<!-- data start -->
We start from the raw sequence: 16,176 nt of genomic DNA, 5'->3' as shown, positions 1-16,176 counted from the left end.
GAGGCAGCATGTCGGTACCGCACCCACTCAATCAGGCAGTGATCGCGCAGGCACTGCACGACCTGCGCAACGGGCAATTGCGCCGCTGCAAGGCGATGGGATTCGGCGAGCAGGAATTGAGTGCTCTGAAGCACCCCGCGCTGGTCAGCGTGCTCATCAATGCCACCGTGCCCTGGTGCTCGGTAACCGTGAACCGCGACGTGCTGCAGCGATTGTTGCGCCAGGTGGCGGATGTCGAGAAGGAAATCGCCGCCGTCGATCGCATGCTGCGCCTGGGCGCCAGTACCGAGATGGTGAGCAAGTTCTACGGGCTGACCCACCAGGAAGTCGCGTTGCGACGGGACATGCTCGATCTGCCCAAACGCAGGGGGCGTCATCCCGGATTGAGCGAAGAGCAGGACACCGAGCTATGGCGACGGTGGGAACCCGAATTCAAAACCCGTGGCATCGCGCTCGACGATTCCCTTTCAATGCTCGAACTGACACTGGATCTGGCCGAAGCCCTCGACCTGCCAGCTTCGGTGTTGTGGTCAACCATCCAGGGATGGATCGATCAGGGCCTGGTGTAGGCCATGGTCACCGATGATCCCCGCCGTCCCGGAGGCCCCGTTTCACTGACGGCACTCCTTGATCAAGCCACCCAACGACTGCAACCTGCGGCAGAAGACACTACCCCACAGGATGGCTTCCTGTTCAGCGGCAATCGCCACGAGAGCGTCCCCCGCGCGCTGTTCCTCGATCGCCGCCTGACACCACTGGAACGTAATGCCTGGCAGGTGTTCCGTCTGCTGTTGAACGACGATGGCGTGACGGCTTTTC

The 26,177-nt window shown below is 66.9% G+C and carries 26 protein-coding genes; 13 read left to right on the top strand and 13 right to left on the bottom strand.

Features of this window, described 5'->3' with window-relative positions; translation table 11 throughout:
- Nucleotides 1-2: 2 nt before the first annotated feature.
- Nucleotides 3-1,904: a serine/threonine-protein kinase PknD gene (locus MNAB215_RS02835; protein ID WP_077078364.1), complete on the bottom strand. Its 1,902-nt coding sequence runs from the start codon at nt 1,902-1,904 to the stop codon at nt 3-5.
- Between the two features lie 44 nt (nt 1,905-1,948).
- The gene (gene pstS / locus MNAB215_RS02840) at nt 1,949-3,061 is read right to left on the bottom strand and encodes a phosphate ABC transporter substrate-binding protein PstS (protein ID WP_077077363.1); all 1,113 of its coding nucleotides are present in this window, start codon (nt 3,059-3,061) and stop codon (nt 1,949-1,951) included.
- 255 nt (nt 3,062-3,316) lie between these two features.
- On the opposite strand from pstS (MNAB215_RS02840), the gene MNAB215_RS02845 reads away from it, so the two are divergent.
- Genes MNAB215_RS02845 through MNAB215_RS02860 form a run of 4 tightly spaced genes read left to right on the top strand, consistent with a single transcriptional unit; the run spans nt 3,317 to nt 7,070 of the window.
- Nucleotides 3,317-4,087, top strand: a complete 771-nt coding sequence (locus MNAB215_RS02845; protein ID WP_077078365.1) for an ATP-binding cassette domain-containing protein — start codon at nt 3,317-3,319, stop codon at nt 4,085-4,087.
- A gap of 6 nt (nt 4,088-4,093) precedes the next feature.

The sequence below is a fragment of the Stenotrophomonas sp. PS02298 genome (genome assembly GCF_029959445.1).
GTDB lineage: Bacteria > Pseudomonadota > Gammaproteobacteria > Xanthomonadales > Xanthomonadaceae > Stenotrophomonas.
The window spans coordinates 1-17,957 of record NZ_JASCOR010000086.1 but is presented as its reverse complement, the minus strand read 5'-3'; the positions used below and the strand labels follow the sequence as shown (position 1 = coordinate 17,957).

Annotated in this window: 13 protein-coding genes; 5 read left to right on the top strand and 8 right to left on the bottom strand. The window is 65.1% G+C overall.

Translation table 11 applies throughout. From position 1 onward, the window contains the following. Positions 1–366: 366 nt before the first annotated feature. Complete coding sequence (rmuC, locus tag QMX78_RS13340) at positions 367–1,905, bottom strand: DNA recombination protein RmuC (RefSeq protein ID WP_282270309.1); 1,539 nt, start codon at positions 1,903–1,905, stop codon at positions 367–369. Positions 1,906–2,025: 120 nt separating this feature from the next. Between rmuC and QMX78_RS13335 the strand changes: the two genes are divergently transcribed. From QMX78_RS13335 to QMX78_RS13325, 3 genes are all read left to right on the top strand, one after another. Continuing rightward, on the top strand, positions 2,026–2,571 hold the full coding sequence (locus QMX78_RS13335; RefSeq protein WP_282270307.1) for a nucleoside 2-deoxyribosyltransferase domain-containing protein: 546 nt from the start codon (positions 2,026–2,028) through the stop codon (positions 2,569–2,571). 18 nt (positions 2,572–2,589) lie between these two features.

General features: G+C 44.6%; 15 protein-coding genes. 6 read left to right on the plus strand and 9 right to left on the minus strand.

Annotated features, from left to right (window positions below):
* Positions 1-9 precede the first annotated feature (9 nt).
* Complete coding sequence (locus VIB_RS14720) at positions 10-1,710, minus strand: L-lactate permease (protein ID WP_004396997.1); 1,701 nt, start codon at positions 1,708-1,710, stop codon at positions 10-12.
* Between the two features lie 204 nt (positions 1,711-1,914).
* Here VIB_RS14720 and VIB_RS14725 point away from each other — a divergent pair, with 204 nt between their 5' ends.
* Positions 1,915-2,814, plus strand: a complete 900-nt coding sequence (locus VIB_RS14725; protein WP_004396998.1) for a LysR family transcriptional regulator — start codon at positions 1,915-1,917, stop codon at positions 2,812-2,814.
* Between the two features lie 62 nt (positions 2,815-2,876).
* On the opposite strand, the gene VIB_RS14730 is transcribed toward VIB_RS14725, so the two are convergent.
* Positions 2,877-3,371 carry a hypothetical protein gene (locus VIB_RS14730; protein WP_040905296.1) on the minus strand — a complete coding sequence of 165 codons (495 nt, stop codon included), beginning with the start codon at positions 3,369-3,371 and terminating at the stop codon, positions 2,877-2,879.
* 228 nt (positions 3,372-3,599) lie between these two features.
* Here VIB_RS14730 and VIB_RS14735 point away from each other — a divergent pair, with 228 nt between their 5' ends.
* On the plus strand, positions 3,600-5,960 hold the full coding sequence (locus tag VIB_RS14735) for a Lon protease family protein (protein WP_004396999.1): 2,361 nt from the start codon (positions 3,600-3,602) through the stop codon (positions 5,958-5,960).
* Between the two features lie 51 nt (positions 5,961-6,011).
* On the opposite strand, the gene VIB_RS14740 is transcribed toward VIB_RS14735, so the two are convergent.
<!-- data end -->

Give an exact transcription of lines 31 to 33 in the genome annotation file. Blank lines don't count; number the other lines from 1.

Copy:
* On the plus strand, positions 3,600-5,960 hold the full coding sequence (locus tag VIB_RS14735) for a Lon protease family protein (protein WP_004396999.1): 2,361 nt from the start codon (positions 3,600-3,602) through the stop codon (positions 5,958-5,960).
* Between the two features lie 51 nt (positions 5,961-6,011).
* On the opposite strand, the gene VIB_RS14740 is transcribed toward VIB_RS14735, so the two are convergent.